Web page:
5 Ways to Heal Your Skin After a Day in the Snow – FasterSkier.com

After a day on the trails, your skin can be dry, sensitive and irritated. Chapped or dry skin is typical in cross-country skiers. Cold, dry temperatures can take a toll on your skin, and cracking and dehydration are common. Here are some tips to soothe and protect your skin after a day in the snow.

Skin preparation is key

First of all, prevention is essential! Before setting off and hitting the trails, be sure to protect any exposed skin. Apply a thick layer of sunscreen (at least SPF 30) to your face, neck and any other exposed skin. Are you planning to take off your gloves? Also be sure to coat the backs of your hands. Choose a sunscreen labeled “broad spectrum” to make sure it will protect you from both UVA and UVB rays. Being in the snow can be especially tough even on a cloudy day. Higher elevations and reflection from snow can both increase your exposure to UV rays.

Once you’re on the track, take frequent breaks to reapply sunscreen. Sunscreen should be applied every two hours. Remember to apply to your lips, ears and scalp (if exposed).

Hydrate. It can be hard to remember to hydrate in cold weather, especially if you’re going down hills, but being dehydrated will not only affect your performance, but cause your skin to look even more chapped at the end of the day.

Don’t forget this stuff! Photo: Robert S. Donovan/creative commons.

Purify

When your ski day is over, take a few minutes to give your skin some love. Start by removing any sunscreen and dried sweat with a mild cleanser. Use a clean cloth if you need a little extra help removing sunscreen. Avoid anything that further irritates your skin. This includes harsh soaps, alcohol, and abrasive scrubs.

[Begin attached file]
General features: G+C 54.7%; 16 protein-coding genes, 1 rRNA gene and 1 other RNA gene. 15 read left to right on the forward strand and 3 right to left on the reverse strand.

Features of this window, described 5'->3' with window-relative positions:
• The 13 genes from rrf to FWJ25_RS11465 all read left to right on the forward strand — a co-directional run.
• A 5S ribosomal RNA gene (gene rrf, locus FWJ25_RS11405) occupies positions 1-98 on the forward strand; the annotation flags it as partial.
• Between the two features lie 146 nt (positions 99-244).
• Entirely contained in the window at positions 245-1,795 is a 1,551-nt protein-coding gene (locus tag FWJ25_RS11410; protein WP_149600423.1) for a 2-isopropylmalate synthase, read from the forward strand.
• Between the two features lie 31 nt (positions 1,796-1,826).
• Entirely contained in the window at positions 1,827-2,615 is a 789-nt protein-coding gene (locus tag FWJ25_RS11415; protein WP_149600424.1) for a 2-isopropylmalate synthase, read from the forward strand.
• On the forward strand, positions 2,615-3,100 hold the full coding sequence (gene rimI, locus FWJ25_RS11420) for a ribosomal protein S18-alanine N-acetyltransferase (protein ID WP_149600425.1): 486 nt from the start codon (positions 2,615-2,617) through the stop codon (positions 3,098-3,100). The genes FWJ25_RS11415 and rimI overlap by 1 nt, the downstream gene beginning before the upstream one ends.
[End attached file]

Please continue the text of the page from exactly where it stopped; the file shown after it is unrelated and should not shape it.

take a hot bath

A long hot bath can do wonders for tired muscles – and a hot bath can help your skin. Make sure the temperature is not too high as this will dry you out even more. Instead, fill the bath with lukewarm water and add soothing ingredients to your tub to help heal and nourish your skin. Try adding oatmeal or Epsom salts to your water; these ingredients have properties that can help soothe and nourish dry skin.

Hydrate

After your bath, apply a thick, creamy moisturizer to your skin. Choose a product that contains ingredients like shea butter, cocoa butter, or avocado oil. These ingredients will help seal in moisture and protect your skin from the elements. Body Butter will provide deeply nourishing hydration for dry or chapped skin.

Apply 100% aloe if you have areas that are particularly exposed to the sun. Aloe is a natural anti-inflammatory and will help soothe any sunburned skin.

Dress comfortably

While you’re in your cabin, give your skin a break from wool or any other rough material. While wool is perfect for keeping warm and dry, loose fibers can scratch and irritate your skin, especially if it’s already dry or chapped. Give yourself a break when you don’t need these materials. Putting on warm but soft socks, a cotton t-shirt, and cozy hoodies may be just what your skin needs to recover from a long day in the elements.

If you have patterning discoloration or other signs of frostbite, see a doctor. Do not apply any home remedy to frozen skin.